Falling for each other intellectually while continuing their secret hookups under their friends’ noses? It’s a hot mess, and so realistic, and is one of the best romances I’ve read that gets at how modern dating makes us compartmentalize ourselves instead of trusting someone to accept the whole package.
I don’t always go for the “we had a one-night stand, and then the koooookiest thing happened—we work together!” premises. (What can I say, I considered it one-and-done with Grey’s Anatomy.) But Julia Whelan carries off that twist beautifully by placing her love interests in an industry in which they can obscure their faces and thus their true identities: Sewanee Chester is an audiobook narrator (so good, in fact, that she keeps up a Texan accent the whole night!) who has a romance-novel-in-the-flesh perfect night in Las Vegas with charming stranger Nick.
But when incredible circumstances contrive to cross their paths again through Romancelandia, Sewanee is stunned to discover in how many different ways Nick is already part of her professional life. Whelan sells the idea that you can sleep with one man, swap emails and voice notes with another, and fall for another man entirely—and makes it all seem stranger than fiction.
The second installation in Talia Hibbert’s The Brown Sisters series (and my personal favorite) sees pragmatic professor Danika Brown letting herself be talked into a fake dating arrangement with her friend Zafir Ansari, the security guard at their workplace. Now, for Zaf it involves capitalizing upon a viral moment, ultimately for an extremely good cause; he rescued her from a fire drill, social media is hardcore shipping the ex-rugby player and the PhD student, and he wants to capitalize upon the fame to signal-boost his organization helping kids channel their feelings into rugby.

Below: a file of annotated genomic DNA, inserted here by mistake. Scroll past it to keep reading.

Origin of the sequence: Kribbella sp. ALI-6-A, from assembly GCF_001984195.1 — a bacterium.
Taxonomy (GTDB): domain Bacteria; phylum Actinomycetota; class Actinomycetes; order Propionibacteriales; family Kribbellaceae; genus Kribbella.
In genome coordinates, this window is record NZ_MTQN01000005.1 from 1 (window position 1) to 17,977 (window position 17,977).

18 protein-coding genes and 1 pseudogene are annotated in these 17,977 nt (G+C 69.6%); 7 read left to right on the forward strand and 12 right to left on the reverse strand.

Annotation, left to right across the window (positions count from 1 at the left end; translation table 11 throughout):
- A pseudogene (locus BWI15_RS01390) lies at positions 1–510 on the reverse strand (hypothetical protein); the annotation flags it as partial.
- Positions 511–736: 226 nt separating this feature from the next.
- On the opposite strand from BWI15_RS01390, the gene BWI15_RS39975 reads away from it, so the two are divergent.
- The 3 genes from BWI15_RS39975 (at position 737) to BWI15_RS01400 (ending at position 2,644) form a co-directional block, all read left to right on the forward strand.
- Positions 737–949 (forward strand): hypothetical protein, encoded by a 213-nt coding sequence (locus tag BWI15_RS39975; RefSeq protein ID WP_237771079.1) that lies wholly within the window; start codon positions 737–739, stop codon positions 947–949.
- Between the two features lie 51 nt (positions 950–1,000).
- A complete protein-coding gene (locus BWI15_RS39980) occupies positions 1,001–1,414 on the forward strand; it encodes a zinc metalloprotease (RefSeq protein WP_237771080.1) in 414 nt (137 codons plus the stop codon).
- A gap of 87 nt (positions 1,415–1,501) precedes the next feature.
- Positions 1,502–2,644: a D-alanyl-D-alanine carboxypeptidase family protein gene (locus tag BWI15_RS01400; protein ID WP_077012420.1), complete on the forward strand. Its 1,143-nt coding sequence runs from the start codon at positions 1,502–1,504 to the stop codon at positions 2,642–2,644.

That’s very sweet and all, but Dani’s motives are more purely straightforward, if less altruistic: She wants a no-strings-attached friends-with-benefits situation—and she gets it, even as Zaf makes it clear from the start that he’s compromising his own ethics about sex and love. But as they manufacture more #DrRugbae moments for smartphones, while getting closer off-camera with incredibly hot hookups, Dani realizes that relationships may demand work, yes, but that they don’t have to make her sacrifice what else is important to her.